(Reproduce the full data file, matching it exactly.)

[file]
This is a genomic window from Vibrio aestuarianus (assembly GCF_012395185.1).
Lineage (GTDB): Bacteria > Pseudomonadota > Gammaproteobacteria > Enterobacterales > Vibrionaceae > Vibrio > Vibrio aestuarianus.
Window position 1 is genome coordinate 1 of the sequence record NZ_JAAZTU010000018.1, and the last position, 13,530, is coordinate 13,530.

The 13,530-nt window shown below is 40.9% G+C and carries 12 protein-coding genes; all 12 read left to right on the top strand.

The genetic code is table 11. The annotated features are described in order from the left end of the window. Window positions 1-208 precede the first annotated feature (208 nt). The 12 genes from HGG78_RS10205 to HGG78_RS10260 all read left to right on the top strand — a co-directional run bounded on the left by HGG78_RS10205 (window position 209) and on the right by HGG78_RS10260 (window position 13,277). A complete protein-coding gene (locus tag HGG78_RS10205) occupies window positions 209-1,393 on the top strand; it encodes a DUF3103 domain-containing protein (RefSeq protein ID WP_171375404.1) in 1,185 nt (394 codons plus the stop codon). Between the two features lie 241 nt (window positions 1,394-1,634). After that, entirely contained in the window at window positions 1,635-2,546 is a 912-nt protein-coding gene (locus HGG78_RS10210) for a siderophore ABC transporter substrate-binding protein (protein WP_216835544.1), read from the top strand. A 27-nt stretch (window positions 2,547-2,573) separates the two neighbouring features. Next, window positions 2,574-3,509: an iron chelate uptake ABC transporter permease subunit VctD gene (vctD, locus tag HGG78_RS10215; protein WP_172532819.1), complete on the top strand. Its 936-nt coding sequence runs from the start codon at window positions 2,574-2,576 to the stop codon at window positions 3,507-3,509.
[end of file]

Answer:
This is a genomic window from Vibrio aestuarianus (assembly GCF_012395185.1).
Lineage (GTDB): Bacteria > Pseudomonadota > Gammaproteobacteria > Enterobacterales > Vibrionaceae > Vibrio > Vibrio aestuarianus.
Window position 1 is genome coordinate 1 of the sequence record NZ_JAAZTU010000018.1, and the last position, 13,530, is coordinate 13,530.

The 13,530-nt window shown below is 40.9% G+C and carries 12 protein-coding genes; all 12 read left to right on the top strand.

The genetic code is table 11. The annotated features are described in order from the left end of the window. Window positions 1-208 precede the first annotated feature (208 nt). The 12 genes from HGG78_RS10205 to HGG78_RS10260 all read left to right on the top strand — a co-directional run bounded on the left by HGG78_RS10205 (window position 209) and on the right by HGG78_RS10260 (window position 13,277). A complete protein-coding gene (locus tag HGG78_RS10205) occupies window positions 209-1,393 on the top strand; it encodes a DUF3103 domain-containing protein (RefSeq protein ID WP_171375404.1) in 1,185 nt (394 codons plus the stop codon). Between the two features lie 241 nt (window positions 1,394-1,634). After that, entirely contained in the window at window positions 1,635-2,546 is a 912-nt protein-coding gene (locus HGG78_RS10210) for a siderophore ABC transporter substrate-binding protein (protein WP_216835544.1), read from the top strand. A 27-nt stretch (window positions 2,547-2,573) separates the two neighbouring features. Next, window positions 2,574-3,509: an iron chelate uptake ABC transporter permease subunit VctD gene (vctD, locus tag HGG78_RS10215; protein WP_172532819.1), complete on the top strand. Its 936-nt coding sequence runs from the start codon at window positions 2,574-2,576 to the stop codon at window positions 3,507-3,509.